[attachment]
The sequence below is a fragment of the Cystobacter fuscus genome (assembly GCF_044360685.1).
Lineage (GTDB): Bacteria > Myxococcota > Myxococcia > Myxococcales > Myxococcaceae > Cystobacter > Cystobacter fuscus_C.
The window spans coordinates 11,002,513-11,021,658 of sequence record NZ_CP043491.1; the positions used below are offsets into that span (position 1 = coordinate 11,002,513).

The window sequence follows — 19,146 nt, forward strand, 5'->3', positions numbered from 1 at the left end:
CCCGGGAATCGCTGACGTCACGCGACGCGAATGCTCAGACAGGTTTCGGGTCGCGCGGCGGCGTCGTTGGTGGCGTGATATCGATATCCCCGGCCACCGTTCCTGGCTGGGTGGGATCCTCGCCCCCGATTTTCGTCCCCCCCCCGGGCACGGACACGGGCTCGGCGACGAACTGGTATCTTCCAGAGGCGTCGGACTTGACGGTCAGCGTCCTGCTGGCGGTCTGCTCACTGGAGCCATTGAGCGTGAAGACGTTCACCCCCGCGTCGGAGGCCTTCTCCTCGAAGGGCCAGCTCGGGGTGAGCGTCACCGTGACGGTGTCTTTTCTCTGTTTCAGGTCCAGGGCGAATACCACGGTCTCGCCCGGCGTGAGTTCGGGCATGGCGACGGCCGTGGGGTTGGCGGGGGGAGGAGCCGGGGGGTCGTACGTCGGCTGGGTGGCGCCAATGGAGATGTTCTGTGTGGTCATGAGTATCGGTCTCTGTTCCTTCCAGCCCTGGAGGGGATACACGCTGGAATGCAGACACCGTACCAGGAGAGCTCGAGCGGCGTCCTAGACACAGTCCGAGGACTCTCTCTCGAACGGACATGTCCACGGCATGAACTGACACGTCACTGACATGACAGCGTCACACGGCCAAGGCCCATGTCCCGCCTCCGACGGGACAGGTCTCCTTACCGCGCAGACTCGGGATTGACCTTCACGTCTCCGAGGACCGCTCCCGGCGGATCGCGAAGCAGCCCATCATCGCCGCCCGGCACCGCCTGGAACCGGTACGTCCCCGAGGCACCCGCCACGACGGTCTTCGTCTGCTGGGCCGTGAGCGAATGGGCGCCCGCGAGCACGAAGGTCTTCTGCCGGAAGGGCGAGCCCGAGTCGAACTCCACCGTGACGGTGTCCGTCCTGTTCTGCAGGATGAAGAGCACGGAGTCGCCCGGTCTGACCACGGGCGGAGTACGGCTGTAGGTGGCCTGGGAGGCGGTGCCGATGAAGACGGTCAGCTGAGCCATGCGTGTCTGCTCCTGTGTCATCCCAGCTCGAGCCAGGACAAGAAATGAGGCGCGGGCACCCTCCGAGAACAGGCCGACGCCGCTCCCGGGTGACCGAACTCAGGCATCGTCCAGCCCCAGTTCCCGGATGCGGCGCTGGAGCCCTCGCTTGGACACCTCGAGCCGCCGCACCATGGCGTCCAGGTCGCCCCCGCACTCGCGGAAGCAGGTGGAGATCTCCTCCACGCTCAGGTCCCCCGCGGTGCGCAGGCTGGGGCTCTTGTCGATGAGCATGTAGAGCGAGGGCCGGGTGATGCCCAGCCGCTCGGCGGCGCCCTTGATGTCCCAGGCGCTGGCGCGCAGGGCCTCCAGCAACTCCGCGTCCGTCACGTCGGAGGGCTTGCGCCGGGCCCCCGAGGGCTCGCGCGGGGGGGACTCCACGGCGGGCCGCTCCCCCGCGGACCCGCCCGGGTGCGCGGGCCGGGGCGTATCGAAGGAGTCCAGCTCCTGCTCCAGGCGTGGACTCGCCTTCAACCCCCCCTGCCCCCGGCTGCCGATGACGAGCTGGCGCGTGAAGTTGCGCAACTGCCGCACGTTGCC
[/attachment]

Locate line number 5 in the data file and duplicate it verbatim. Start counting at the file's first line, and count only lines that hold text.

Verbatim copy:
CCCGGGAATCGCTGACGTCACGCGACGCGAATGCTCAGACAGGTTTCGGGTCGCGCGGCGGCGTCGTTGGTGGCGTGATATCGATATCCCCGGCCACCGTTCCTGGCTGGGTGGGATCCTCGCCCCCGATTTTCGTCCCCCCCCCGGGCACGGACACGGGCTCGGCGACGAACTGGTATCTTCCAGAGGCGTCGGACTTGACGGTCAGCGTCCTGCTGGCGGTCTGCTCACTGGAGCCATTGAGCGTGAAGACGTTCACCCCCGCGTCGGAGGCCTTCTCCTCGAAGGGCCAGCTCGGGGTGAGCGTCACCGTGACGGTGTCTTTTCTCTGTTTCAGGTCCAGGGCGAATACCACGGTCTCGCCCGGCGTGAGTTCGGGCATGGCGACGGCCGTGGGGTTGGCGGGGGGAGGAGCCGGGGGGTCGTACGTCGGCTGGGTGGCGCCAATGGAGATGTTCTGTGTGGTCATGAGTATCGGTCTCTGTTCCTTCCAGCCCTGGAGGGGATACACGCTGGAATGCAGACACCGTACCAGGAGAGCTCGAGCGGCGTCCTAGACACAGTCCGAGGACTCTCTCTCGAACGGACATGTCCACGGCATGAACTGACACGTCACTGACATGACAGCGTCACACGGCCAAGGCCCATGTCCCGCCTCCGACGGGACAGGTCTCCTTACCGCGCAGACTCGGGATTGACCTTCACGTCTCCGAGGACCGCTCCCGGCGGATCGCGAAGCAGCCCATCATCGCCGCCCGGCACCGCCTGGAACCGGTACGTCCCCGAGGCACCCGCCACGACGGTCTTCGTCTGCTGGGCCGTGAGCGAATGGGCGCCCGCGAGCACGAAGGTCTTCTGCCGGAAGGGCGAGCCCGAGTCGAACTCCACCGTGACGGTGTCCGTCCTGTTCTGCAGGATGAAGAGCACGGAGTCGCCCGGTCTGACCACGGGCGGAGTACGGCTGTAGGTGGCCTGGGAGGCGGTGCCGATGAAGACGGTCAGCTGAGCCATGCGTGTCTGCTCCTGTGTCATCCCAGCTCGAGCCAGGACAAGAAATGAGGCGCGGGCACCCTCCGAGAACAGGCCGACGCCGCTCCCGGGTGACCGAACTCAGGCATCGTCCAGCCCCAGTTCCCGGATGCGGCGCTGGAGCCCTCGCTTGGACACCTCGAGCCGCCGCACCATGGCGTCCAGGTCGCCCCCGCACTCGCGGAAGCAGGTGGAGATCTCCTCCACGCTCAGGTCCCCCGCGGTGCGCAGGCTGGGGCTCTTGTCGATGAGCATGTAGAGCGAGGGCCGGGTGATGCCCAGCCGCTCGGCGGCGCCCTTGATGTCCCAGGCGCTGGCGCGCAGGGCCTCCAGCAACTCCGCGTCCGTCACGTCGGAGGGCTTGCGCCGGGCCCCCGAGGGCTCGCGCGGGGGGGACTCCACGGCGGGCCGCTCCCCCGCGGACCCGCCCGGGTGCGCGGGCCGGGGCGTATCGAAGGAGTCCAGCTCCTGCTCCAGGCGTGGACTCGCCTTCAACCCCCCCTGCCCCCGGCTGCCGATGACGAGCTGGCGCGTGAAGTTGCGCAACTGCCGCACGTTGCC